Here’s a clue – this isn’t a Sinitic language.

  18. André says:

    It sounds very, very Tai-Kadai… Possibly Lao.

  19. bronz says:

    I definitely hear a few words that are likely to be Chinese (roughly transcribed and translated):

    [jin wai] — 因为 ‘because’
    [ji la:i] — 以来 ‘(ever) since’
    [jat dzIk song ba:i] 一直崇拜 ‘always worshiped’ (this is the only part that really sounded like Cantonese)

    There are also the common -p -t -k finals in southern Chinese languages. I am very certain it is none of the usual suspects like Cantonese, Hokkien, or Shanghainese. I’m also fairly certain it’s not Hakka, Teochew, or Taishanese either. It might be a less standard language/”dialect”, but I don’t feel comfortable even guessing which Chinese subfamily except to say this is more likely from around the south. Good one.

  20. bronz says:

    Ha, it’s not Sinitic? Then I’ll take a stab in the dark and guess a Kadai language, Ong Be.

  21. Chris Miller says:

    My guess, from the Chinese-like tones and intonation coupled with the speech sounds you don’t find in any Sinitic language that I know, is that this is a minority language of SW China. As to which one and which family — Tai-Kadai/Kra Dai or Hmong-Mien — I have no inkling.

  22. Simon says:

    Another clue: this language is spoken mainly in Guangxi province of China.

  23. Matthew says:

    Zhuang. It was my first assumption before reading your clues.

  24. Simon says:

    Matthew got it – the answer is Zhuang (Saw cuengh), a northern Tai language spoken in parts of southern China. This particular dialect is Yongbei Zhuang, which is spoken in Wuming County in Guangxi Province.

    The recording comes from the Global Recordings Network.

  25. bronz says:

    Looking at the sample text on the Omniglot Zhuang page, it looks like Chinese borrowing is very pervasive (at least a 3rd of the text). Just looking at the Old Zhuang script, any Chinese speaker would be able to tell it’s about freedom (cwyouz), rights (genzli), and equality (bingzdaengj)*, and if you look at the Latin script you can tell many of the words are really borrowed (i.e. not just the written form, but also the phonology). I’ve read about some research suggesting a Zhuang substrata in Yue languages as well, which should only make sense given the geographic proximity. I don’t feel so bad guessing a southern Sinitic language or hearing Chinese words in the recording after all (I think at least the “worship” that I heard is not likely just a coincidence, given the Christian context).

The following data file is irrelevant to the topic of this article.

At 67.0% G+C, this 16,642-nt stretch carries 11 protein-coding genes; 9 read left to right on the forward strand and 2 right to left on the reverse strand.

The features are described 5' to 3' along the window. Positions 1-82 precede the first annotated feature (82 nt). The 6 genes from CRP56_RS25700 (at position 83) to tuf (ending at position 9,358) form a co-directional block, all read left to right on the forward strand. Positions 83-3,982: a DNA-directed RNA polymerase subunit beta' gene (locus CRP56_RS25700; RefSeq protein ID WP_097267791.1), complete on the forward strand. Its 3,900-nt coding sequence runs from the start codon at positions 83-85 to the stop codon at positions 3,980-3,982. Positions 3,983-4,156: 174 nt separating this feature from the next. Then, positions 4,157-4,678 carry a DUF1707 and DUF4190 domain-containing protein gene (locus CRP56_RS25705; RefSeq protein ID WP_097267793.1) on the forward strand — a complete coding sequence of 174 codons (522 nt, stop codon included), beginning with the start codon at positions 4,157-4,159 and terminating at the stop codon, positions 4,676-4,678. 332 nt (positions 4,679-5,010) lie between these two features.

*z and j are tone markers, if you compare Zhuang with Cantonese and Mandarin, ignoring tone:

    Zhuang = Zhuang IPA = Cantonese IPA = Mandarin IPA = Chinese = English
    cwyouz = [ʃɯjou] = [tsijɐu] = [tsɨjoʊ] = 自由 = freedom
    genzli = [kenli] = [kʰynlei] = [tɕʰɥɛnli] = 权利 = right(s)
    bingdaengj = [piŋtæŋ] = [pʰɪŋtɐŋ] = [pʰiŋtəŋ] = 平等 = equal(ity)

  26. Matthew says:

    I must say that Zhuang is quite an amazing langauge. I have never been exposed to it, but when I hear it, I notice a similar pattern as in Vietnamese, with phonological hints of Thai and Lao, and various bits of Southern Chinese dialects. It must be the geographical location of where Zhuang is spoken that contributes to its sound, and it must act as a kind of conglomeration of Vietnamese and Chinese.